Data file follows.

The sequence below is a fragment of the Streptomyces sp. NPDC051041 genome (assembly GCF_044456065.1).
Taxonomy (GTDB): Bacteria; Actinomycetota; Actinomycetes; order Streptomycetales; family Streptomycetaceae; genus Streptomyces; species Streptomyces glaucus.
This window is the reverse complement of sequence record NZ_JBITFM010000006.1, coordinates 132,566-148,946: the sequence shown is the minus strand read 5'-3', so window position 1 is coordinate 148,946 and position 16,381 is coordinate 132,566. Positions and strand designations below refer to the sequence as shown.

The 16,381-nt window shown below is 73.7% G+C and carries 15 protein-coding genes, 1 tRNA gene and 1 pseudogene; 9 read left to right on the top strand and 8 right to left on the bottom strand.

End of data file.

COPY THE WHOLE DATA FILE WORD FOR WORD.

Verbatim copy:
The sequence below is a fragment of the Streptomyces sp. NPDC051041 genome (assembly GCF_044456065.1).
Taxonomy (GTDB): Bacteria; Actinomycetota; Actinomycetes; order Streptomycetales; family Streptomycetaceae; genus Streptomyces; species Streptomyces glaucus.
This window is the reverse complement of sequence record NZ_JBITFM010000006.1, coordinates 132,566-148,946: the sequence shown is the minus strand read 5'-3', so window position 1 is coordinate 148,946 and position 16,381 is coordinate 132,566. Positions and strand designations below refer to the sequence as shown.

The 16,381-nt window shown below is 73.7% G+C and carries 15 protein-coding genes, 1 tRNA gene and 1 pseudogene; 9 read left to right on the top strand and 8 right to left on the bottom strand.